The Invisible Cure: Africa, the West, and the Fight Against HIV/AIDS by Helen Epstein (Farrar, Straus and Giroux, 352 pages)
Beyond statistics of the dead and infected, little is certain about the HIV/AIDS pandemic.
No confirmed origin. Plenty of potential magic bullets, but still no cure. And in sub-Saharan Africa, the virus' ground zero, the woeful, shopworn question persists: Why has the spread been so rapid, so devastating?
So when Helen Epstein decides to call her new book The Invisible Cure: Africa, the West, and the Fight Against HIV/AIDS, a reader might be justified in thinking that here, finally, might be some answers. Epstein, a molecular biologist turned writer, has made a career of investigating and writing -- often brilliantly -- about the spread of HIV/AIDS in sub-Saharan Africa. Her work, which has appeared chiefly in The New York Review of Books, combines the authority of her scientific background with a writer's talent for making wonkish talk of research studies and HIV/AIDS policies highly readable.
I'll rip the Band-Aid off early: Epstein's book does not quite deliver on its audacious title.
The titular cure -- localized campaigns, spearheaded by unified and mobilized community members, to encourage widespread behavioral change -- is certainly promising. Collective mobilization has often been cited as the cause of the dramatic reduction in HIV infection rates in southern Uganda and northwest Tanzania through the late 1980s and early 1990s -- the lone victory in sub-Saharan Africa's nearly three-decade war against the virus. But Epstein doesn't extend her cure much beyond the theoretical, leaving it for others to consider the practicality of implementing most of her suggestions.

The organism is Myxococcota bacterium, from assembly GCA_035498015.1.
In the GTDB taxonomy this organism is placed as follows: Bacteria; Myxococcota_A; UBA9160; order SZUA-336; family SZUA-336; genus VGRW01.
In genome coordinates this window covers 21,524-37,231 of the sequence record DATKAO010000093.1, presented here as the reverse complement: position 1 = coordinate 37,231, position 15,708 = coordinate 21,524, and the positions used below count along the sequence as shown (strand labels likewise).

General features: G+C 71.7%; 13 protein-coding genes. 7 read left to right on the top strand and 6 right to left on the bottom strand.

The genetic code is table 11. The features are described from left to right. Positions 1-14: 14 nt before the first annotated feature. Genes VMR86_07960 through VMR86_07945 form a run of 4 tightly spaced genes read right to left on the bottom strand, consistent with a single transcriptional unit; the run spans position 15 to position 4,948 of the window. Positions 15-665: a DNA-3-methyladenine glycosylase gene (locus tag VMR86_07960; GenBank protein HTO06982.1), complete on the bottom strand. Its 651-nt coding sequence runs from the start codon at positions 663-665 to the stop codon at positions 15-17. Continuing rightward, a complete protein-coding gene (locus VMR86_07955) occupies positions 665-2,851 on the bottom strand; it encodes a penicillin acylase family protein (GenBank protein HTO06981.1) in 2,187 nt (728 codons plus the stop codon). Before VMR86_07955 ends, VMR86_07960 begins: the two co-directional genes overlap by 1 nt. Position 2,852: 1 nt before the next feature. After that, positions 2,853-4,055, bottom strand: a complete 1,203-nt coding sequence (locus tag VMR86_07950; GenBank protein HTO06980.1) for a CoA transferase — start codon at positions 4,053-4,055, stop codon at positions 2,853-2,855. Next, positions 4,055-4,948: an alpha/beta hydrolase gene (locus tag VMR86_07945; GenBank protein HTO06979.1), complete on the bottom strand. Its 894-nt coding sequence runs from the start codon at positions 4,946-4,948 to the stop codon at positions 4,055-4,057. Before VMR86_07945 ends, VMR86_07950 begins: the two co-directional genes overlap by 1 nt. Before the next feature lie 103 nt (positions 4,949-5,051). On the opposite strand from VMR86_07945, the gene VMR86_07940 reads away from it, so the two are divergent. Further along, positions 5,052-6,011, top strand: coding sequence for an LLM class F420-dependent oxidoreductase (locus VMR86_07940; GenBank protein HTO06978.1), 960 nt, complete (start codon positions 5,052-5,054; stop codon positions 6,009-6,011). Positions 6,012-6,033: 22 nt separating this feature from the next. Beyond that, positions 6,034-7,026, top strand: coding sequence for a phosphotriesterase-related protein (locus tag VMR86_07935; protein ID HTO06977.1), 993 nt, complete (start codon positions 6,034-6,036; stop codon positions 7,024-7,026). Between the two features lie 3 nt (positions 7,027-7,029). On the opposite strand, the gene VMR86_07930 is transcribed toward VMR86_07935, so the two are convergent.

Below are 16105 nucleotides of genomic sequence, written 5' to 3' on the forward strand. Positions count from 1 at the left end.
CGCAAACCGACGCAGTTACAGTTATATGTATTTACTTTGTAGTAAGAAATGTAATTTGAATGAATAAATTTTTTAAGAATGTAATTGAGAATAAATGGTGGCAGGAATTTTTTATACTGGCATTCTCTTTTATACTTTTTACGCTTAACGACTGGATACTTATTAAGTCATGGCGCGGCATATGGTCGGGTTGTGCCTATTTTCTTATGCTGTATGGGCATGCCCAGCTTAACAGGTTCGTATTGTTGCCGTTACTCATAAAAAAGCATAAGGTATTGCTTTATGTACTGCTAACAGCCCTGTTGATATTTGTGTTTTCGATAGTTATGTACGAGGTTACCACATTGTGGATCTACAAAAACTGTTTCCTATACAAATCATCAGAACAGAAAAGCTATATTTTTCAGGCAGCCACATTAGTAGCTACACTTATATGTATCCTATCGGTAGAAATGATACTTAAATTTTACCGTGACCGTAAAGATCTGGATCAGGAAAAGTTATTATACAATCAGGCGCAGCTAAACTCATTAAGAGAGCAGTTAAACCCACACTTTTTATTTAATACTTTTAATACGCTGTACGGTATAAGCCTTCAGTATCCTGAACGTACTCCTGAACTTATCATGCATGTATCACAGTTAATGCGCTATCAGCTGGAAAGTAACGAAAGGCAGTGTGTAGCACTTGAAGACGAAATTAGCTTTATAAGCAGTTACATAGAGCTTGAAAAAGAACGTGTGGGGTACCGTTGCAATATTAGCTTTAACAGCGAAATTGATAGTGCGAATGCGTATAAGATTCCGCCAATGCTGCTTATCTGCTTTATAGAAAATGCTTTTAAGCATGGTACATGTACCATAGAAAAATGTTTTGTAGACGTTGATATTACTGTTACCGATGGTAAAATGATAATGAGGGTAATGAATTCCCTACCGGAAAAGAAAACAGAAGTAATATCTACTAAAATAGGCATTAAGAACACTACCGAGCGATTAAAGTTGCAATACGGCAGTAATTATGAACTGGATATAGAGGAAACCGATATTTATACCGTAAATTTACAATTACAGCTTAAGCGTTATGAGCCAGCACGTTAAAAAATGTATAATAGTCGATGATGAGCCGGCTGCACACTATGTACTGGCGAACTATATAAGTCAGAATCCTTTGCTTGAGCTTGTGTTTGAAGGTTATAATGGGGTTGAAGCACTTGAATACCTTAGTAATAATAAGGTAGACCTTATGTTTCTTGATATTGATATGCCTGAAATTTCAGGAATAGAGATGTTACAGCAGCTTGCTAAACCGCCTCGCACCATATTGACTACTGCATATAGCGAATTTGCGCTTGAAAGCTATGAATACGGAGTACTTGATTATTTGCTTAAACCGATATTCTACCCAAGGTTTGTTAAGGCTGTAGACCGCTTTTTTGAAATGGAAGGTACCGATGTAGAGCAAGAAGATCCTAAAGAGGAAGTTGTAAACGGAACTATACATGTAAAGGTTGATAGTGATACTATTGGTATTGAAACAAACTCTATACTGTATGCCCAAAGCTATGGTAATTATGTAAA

Yet Epstein's book is far from a disappointment. In fact, there is much to commend it as a primer for the legions of future HIV/AIDS policy-makers. By delving into the vast cannon of HIV/AIDS research and doing plenty of her own legwork as she approaches her remedy, Epstein roots out plausible answers to many of the most pressing questions on the subcontinent. And though a definitive cure remains elusive, her work could be instrumental in crafting more effective HIV prevention programs.
The book's first quarter is easily its most important. In the most illuminating chapter, Epstein reviews the conventional wisdom about how HIV is spread in sub-Saharan Africa. Specifically, she targets the theory that it is the result of high-risk groups -- truck drivers, prostitutes, migratory workers -- mixing with the rest of the population. This theory has led Western governments and NGOs, as well as many African administrations, to support prevention programs that focus on abstinence-only messaging or condom distribution.
But the reality of African sexual relationships has never borne out this theory. Africans who aren't mixing with high-risk groups are still getting infected. And the theory itself builds on the false premise that Africans are more sexually active, thus "mixing" more frequently, than any other races or nationalities. Studies show that Africans on the whole are no more promiscuous than their American counterparts, yet the spread of HIV has been limited in the United States, even as it has exploded across sub-Saharan Africa.
Instead, Epstein lights on a key difference in the nature of African sexual relationships, which goes a long way in explaining the virus' spread. While Western culture puts great emphasis on monogamous relationships, many Sub-Saharan Africans tend to engage in what Epstein calls "concurrent" relationships. Several simultaneous, long-term sexual partnerships.